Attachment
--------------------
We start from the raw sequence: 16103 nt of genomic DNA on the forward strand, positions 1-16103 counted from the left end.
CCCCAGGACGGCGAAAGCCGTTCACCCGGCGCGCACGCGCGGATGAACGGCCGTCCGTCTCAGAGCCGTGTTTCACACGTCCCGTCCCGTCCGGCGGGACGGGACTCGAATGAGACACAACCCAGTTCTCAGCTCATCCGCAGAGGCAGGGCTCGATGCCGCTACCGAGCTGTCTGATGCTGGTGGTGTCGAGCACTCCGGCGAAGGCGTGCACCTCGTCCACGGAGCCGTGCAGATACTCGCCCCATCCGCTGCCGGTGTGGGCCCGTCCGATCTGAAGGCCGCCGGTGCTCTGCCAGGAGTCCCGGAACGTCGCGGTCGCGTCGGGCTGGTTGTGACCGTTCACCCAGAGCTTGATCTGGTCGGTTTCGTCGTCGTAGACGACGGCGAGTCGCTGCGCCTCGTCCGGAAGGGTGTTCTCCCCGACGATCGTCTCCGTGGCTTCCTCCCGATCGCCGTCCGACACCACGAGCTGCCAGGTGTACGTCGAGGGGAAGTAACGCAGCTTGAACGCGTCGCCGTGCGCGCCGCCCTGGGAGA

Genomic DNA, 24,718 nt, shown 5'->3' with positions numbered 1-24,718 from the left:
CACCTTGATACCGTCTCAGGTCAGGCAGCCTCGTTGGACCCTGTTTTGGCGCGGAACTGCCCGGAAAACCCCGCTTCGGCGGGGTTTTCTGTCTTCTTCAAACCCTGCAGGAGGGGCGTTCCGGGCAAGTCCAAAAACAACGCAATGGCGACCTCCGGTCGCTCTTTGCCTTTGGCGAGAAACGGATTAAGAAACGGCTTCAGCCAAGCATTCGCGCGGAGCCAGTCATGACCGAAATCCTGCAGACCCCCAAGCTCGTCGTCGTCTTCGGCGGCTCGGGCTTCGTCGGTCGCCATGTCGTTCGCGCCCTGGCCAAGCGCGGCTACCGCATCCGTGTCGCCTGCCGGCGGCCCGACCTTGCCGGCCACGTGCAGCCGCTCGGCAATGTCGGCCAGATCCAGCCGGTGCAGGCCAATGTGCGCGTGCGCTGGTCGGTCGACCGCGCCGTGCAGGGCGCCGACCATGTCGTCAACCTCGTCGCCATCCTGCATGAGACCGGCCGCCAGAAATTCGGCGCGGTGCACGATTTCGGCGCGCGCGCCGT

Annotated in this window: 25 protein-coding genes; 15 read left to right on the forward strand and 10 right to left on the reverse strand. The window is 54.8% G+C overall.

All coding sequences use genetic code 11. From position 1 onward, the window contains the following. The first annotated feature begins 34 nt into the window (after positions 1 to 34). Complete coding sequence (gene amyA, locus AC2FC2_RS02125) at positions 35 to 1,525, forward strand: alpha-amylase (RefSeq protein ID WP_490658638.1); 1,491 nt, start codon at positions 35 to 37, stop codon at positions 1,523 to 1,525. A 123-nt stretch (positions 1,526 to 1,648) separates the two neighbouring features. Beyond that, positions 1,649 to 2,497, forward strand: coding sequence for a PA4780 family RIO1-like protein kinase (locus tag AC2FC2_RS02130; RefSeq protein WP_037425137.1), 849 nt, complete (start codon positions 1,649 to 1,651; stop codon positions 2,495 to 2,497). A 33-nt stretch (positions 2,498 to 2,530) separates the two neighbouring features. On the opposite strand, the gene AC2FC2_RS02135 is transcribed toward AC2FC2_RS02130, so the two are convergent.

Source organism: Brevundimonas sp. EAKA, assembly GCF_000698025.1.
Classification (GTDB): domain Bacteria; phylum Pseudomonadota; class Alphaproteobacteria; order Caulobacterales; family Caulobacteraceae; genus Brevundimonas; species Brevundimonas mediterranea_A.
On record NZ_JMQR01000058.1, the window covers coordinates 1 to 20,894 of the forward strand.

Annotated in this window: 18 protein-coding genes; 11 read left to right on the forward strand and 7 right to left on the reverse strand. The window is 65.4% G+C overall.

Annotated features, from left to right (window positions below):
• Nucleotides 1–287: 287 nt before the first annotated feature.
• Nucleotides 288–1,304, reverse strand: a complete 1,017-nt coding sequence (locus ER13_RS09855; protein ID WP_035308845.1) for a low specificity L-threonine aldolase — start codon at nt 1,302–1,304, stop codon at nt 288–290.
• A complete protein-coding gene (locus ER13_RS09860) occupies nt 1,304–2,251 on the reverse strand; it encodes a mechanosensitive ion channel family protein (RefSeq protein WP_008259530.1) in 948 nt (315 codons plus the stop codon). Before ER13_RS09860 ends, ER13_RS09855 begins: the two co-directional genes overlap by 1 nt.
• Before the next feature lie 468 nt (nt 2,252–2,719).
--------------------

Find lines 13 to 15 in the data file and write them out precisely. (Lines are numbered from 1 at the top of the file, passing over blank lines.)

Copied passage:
• Nucleotides 288–1,304, reverse strand: a complete 1,017-nt coding sequence (locus ER13_RS09855; protein ID WP_035308845.1) for a low specificity L-threonine aldolase — start codon at nt 1,302–1,304, stop codon at nt 288–290.
• A complete protein-coding gene (locus ER13_RS09860) occupies nt 1,304–2,251 on the reverse strand; it encodes a mechanosensitive ion channel family protein (RefSeq protein WP_008259530.1) in 948 nt (315 codons plus the stop codon). Before ER13_RS09860 ends, ER13_RS09855 begins: the two co-directional genes overlap by 1 nt.
• Before the next feature lie 468 nt (nt 2,252–2,719).